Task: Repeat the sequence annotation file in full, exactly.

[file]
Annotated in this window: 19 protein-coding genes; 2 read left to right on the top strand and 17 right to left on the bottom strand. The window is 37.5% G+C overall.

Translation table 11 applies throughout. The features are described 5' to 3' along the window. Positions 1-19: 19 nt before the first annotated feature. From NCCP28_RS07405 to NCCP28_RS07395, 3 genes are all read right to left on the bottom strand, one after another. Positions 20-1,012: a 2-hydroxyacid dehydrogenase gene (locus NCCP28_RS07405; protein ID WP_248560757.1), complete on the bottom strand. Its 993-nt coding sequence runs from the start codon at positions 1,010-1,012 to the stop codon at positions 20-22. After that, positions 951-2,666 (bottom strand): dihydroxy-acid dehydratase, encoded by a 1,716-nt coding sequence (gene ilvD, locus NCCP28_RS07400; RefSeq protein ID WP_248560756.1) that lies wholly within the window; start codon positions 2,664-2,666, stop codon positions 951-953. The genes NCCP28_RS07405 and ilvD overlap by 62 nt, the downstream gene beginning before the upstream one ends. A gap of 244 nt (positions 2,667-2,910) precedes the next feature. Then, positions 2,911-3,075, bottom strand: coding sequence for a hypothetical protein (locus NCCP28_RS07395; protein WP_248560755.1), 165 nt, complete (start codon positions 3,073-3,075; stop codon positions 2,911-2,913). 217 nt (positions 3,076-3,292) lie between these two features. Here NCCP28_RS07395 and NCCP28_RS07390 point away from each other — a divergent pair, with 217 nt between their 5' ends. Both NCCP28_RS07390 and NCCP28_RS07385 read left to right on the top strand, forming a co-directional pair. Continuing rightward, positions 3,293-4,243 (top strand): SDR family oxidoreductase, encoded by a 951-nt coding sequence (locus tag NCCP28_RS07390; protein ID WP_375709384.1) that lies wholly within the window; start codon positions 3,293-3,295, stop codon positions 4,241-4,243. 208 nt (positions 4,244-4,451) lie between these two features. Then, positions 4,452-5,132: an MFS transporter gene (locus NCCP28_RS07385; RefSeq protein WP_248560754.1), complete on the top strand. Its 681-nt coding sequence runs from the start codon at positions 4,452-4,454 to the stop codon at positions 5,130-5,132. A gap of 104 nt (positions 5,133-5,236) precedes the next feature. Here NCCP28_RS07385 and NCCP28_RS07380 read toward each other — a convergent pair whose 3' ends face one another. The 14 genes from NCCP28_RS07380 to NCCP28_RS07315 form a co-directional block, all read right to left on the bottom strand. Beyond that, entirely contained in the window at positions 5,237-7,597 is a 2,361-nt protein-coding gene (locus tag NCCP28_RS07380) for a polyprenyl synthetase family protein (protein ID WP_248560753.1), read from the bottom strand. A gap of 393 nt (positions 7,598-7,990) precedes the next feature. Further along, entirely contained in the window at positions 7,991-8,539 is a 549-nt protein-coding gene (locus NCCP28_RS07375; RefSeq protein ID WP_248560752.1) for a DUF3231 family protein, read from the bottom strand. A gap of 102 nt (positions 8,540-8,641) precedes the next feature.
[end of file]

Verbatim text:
Annotated in this window: 19 protein-coding genes; 2 read left to right on the top strand and 17 right to left on the bottom strand. The window is 37.5% G+C overall.

Translation table 11 applies throughout. The features are described 5' to 3' along the window. Positions 1-19: 19 nt before the first annotated feature. From NCCP28_RS07405 to NCCP28_RS07395, 3 genes are all read right to left on the bottom strand, one after another. Positions 20-1,012: a 2-hydroxyacid dehydrogenase gene (locus NCCP28_RS07405; protein ID WP_248560757.1), complete on the bottom strand. Its 993-nt coding sequence runs from the start codon at positions 1,010-1,012 to the stop codon at positions 20-22. After that, positions 951-2,666 (bottom strand): dihydroxy-acid dehydratase, encoded by a 1,716-nt coding sequence (gene ilvD, locus NCCP28_RS07400; RefSeq protein ID WP_248560756.1) that lies wholly within the window; start codon positions 2,664-2,666, stop codon positions 951-953. The genes NCCP28_RS07405 and ilvD overlap by 62 nt, the downstream gene beginning before the upstream one ends. A gap of 244 nt (positions 2,667-2,910) precedes the next feature. Then, positions 2,911-3,075, bottom strand: coding sequence for a hypothetical protein (locus NCCP28_RS07395; protein WP_248560755.1), 165 nt, complete (start codon positions 3,073-3,075; stop codon positions 2,911-2,913). 217 nt (positions 3,076-3,292) lie between these two features. Here NCCP28_RS07395 and NCCP28_RS07390 point away from each other — a divergent pair, with 217 nt between their 5' ends. Both NCCP28_RS07390 and NCCP28_RS07385 read left to right on the top strand, forming a co-directional pair. Continuing rightward, positions 3,293-4,243 (top strand): SDR family oxidoreductase, encoded by a 951-nt coding sequence (locus tag NCCP28_RS07390; protein ID WP_375709384.1) that lies wholly within the window; start codon positions 3,293-3,295, stop codon positions 4,241-4,243. 208 nt (positions 4,244-4,451) lie between these two features. Then, positions 4,452-5,132: an MFS transporter gene (locus NCCP28_RS07385; RefSeq protein WP_248560754.1), complete on the top strand. Its 681-nt coding sequence runs from the start codon at positions 4,452-4,454 to the stop codon at positions 5,130-5,132. A gap of 104 nt (positions 5,133-5,236) precedes the next feature. Here NCCP28_RS07385 and NCCP28_RS07380 read toward each other — a convergent pair whose 3' ends face one another. The 14 genes from NCCP28_RS07380 to NCCP28_RS07315 form a co-directional block, all read right to left on the bottom strand. Beyond that, entirely contained in the window at positions 5,237-7,597 is a 2,361-nt protein-coding gene (locus tag NCCP28_RS07380) for a polyprenyl synthetase family protein (protein ID WP_248560753.1), read from the bottom strand. A gap of 393 nt (positions 7,598-7,990) precedes the next feature. Further along, entirely contained in the window at positions 7,991-8,539 is a 549-nt protein-coding gene (locus NCCP28_RS07375; RefSeq protein ID WP_248560752.1) for a DUF3231 family protein, read from the bottom strand. A gap of 102 nt (positions 8,540-8,641) precedes the next feature.